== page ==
The Malta Independent 24 April 2019, Wednesday

Over €1.2 million spent on magisterial inquiry for Egrant case

Rebekah Cilia Tuesday, 2 October 2018, 07:00 Last update: about 8 months ago

The Egrant magisterial inquiry carried out by Magistrate Aaron Bugeja cost over €1.2 million in professional services.

This was revealed in a parliamentary question today put to the Minister for Justice, Culture and Local Government Owen Bonnici by Government MP Clayton Bartolo.

The largest proportion of the costs amounting to just over €1 million were for professional works relating to forensics. Another significant cost was for professional works from a forensic accountant.

Other costs included works done by finance professionals, translations, consultation services and legal services.

The inquiry did not find evidence that the third Panama company belonged to Prime Minister Joseph Muscat or his wife Michelle, or that the PM's wife had received a $1.07 million payment into a Dubai account.

It also found that declaration of trust handed to Magistrate Aaron Bugeja contained falsified signatures.

The conclusion of the inquiry were published by the Attorney General's Office on 22 July 2018.

The inquiry also did not find any evidence that the PM and his wife, Keith Schembri, Konrad Mizzi, or John Dalli were involved in corrupt practices or money laundering or suspect financial transactions deriving from the accounts of Politically Exposed Persons (PEP) in Azerbaijan, through Pilatus Bank.

The inquiry which spanned over 15 months was requested by the PM after claims, by slain journalist Daphne Caruana Galizia, that his wife was the ultimate beneficial owner of Egrant, a company whose existence came to light in the Panama Papers revelations. The other two companies belonged to Keith Schembri and Konrad Mizzi.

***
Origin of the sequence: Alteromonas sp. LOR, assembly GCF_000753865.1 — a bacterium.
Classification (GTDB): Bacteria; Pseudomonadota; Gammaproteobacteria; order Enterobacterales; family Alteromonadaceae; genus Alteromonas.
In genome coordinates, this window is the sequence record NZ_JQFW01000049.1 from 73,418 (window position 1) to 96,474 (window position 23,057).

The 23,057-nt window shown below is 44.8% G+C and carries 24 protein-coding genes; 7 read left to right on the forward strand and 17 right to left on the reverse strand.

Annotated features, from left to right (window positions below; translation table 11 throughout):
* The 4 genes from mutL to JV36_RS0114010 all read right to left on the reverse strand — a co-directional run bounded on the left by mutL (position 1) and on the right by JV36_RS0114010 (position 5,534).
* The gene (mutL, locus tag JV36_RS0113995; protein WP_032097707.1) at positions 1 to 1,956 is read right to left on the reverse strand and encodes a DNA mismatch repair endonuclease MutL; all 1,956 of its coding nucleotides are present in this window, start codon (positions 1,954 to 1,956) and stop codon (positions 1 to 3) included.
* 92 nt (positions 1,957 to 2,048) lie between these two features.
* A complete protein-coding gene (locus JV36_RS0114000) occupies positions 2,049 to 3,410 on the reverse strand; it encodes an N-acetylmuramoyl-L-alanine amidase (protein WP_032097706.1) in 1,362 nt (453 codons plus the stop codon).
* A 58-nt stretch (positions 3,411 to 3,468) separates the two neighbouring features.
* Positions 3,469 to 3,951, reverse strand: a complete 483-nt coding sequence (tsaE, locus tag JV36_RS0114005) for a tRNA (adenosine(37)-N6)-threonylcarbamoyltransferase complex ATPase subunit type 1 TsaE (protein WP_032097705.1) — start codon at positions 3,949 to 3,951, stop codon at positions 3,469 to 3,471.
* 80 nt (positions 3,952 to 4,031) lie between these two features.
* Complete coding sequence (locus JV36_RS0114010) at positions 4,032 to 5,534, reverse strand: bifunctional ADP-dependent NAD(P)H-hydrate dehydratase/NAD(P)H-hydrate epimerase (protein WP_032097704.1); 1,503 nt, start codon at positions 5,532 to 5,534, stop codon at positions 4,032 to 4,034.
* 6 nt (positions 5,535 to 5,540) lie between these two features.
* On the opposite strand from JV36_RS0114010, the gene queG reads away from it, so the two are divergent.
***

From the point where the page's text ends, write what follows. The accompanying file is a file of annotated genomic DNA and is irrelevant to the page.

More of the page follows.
Caruana Galizia, who had spoken to former Pilatus Bank employee Maria Efimova (the Russian whistleblower), had claimed that that documents proving that Michelle Muscat was the UBO of Egrant were kept in the bank's kitchen safe. She had later claimed that $1.07 million had been transferred into an account held by Egrant in Dubai from an account held by a company called Sahra FZCO at Pilatus Bank.

The inquiry examined documents seized from Nexia BT and Pilatus Bank and interviewed many witnesses, including Daphne Caruana Galizia, Maria Efimova, the PM and his wife, Keith Schembri, Konrad Mizzi, John Dalli, Brian Tonna, Karl Cini, Ali Sadr Hasheminejad, Pierre Portelli and other officials.

The inquiry requested information from Panama, Belgium, the UAE, Germany and the US and used a number of technical and legal experts to analyse the allegations.


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